the economy.

Benefits of the Depression

Some people (especially in the south of England) become more
affluent during the Depression:

Prices fell in the Depression, which meant more money for luxuries.

Hire-purchase allowed people to get luxuries 'on the never-never'.

Family size fell, which meant more money for luxuries.
Improvements at work such as reduction in working hours, holidays
with pay.

Holidays (at the seaside).

Three million new houses were built in the 1930s.

There was a 1200 per cent increase in homes with electricity.

Huge increase in car ownership.

Vacuum cleaners and washing machines.

Radios and the first TVs.

Better leisure such as cinema, dance halls, swimming baths and
football matches.

A better diet. Free school milk was introduced after 1934

Better health, which meant people were taller, fitter and heavier.

Revision tip and answer preparation

Revision tip

Divide the facts in this topic into two lists - 'good things' and 'bad
things' about the 1930s.

Answer preparation

As part of your revision, think about the arguments and facts you
would use to explain:

Why there was a depression in the 1930s.

To what extent Britain experienced a depression in the 1930s.

How effectively the government dealt with the economic problems of
the 1930s.

Other Key Terms:

Means testing

In order to qualify for dole, a worker had to pass a means test. The
Public Assistance Committees (PACs) put the worker's finances
through a rigorous investigation before they could qualify for benefit.
Officials went into every detail of a family's income and savings. The
intrusiveness of the means test and the insensitive manner of officials
who carried it out frustrated and offended the workers.

Gold Standard

The government gave up the Gold Standard in 1931. The gold
standard was a way of making sure that the pound kept its value and
Britain did not suffer from the inflation that had ruined Germany's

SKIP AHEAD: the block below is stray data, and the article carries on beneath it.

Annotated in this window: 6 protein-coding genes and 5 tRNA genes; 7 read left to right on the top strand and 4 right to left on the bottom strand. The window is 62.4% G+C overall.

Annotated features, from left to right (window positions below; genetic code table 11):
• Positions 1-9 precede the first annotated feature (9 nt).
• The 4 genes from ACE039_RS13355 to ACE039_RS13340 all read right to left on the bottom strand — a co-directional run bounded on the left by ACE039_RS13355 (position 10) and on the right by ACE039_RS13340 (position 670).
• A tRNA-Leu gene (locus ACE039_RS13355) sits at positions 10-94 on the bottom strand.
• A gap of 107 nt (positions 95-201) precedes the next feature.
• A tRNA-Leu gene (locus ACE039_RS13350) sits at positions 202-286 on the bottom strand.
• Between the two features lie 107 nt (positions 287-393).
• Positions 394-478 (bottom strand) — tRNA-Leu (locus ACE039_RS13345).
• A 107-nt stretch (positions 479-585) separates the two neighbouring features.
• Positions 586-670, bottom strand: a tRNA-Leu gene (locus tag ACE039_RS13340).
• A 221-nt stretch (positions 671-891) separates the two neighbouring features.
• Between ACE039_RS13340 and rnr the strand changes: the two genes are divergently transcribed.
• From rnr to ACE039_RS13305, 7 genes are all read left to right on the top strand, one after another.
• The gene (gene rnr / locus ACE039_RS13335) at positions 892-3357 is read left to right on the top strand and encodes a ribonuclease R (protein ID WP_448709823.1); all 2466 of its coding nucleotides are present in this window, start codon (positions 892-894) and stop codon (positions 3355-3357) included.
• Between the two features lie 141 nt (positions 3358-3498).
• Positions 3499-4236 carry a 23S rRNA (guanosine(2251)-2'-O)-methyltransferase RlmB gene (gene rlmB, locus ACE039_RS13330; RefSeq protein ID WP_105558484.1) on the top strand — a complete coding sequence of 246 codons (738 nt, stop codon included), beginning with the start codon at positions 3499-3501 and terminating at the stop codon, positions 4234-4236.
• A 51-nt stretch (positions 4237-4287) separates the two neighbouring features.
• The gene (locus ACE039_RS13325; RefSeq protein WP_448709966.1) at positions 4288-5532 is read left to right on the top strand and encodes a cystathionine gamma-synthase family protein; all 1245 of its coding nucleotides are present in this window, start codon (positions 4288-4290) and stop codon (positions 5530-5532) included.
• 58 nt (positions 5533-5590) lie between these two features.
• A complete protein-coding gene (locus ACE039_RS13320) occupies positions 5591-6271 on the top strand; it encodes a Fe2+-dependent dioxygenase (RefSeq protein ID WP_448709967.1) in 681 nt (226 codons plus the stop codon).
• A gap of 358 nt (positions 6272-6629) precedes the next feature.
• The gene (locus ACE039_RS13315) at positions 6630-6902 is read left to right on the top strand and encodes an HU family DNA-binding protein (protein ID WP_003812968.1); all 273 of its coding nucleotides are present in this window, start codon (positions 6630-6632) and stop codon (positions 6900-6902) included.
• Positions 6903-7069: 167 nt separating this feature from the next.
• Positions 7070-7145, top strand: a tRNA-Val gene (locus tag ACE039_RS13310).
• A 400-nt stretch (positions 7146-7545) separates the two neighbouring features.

economy in 1923 and 1924. Unfortunately, it also made it difficult for
businesses to borrow money for expansion because interest rates were
high. Similarly it made British exports expensive, depressing staple
industries further. Removing the gold standard helped, but the millions
of unemployed in the traditional industries noticed little improvement
in their lives.

Unemployment Act 1934

The 1934 Unemployment Act separated dole and insurance benefits,
and the 10 per cent cut in dole was reversed. From 1936 an
Unemployment Assistance Board (UEB) looked after workers who had
used up their insurance benefits. The UAB took over some of the work
of the Labour Exchanges and continued to administer the dole and
means test. UAB officials were less severe than officials from the Public
Assistance Committees, although reports from the Trades Union
Congress (TUC) in the 1930s show that there was still a great deal of
discontent with the low levels of benefit. The UAB set up training
schemes and provided help to workers who wanted to move to another
area to find work. Older unemployed men were sometimes given
allotments to grow vegetables or raise poultry and rabbits. Society
went some way towards accepting that unemployment was not a
failing of the people, dispelling the notion that the poor could work if
they really wanted to.

Special Areas Act

In 1934 the government passed the Special Areas Act. The Act
identified South Wales, Tyneside, West Cumberland and Scotland as
areas with special employment requirements, and invested in projects
like the new steelworks in Ebbw Vale. Success of the Act was limited
because the level of investment was not high enough and it was not
until the late 1930s that the shadow of unemployment lifted from
Britain, thanks in part to government investment in rearmament.
Despite the failings of government action, few people actually starved
to death as a result of unemployment - the dole was intended to keep
the unemployed alive and it had done exactly that. Some
commentators, such as the novelist George Orwell, believed the
limited level of assistance was a key reason why there was no major
social unrest in the period, and explained why extremist political
parties made little headway in Britain even though they prospered in

Background                   Failed Solutions              Useful solutions

Do you feel that Great Britian dealt with the Great Depression effectively?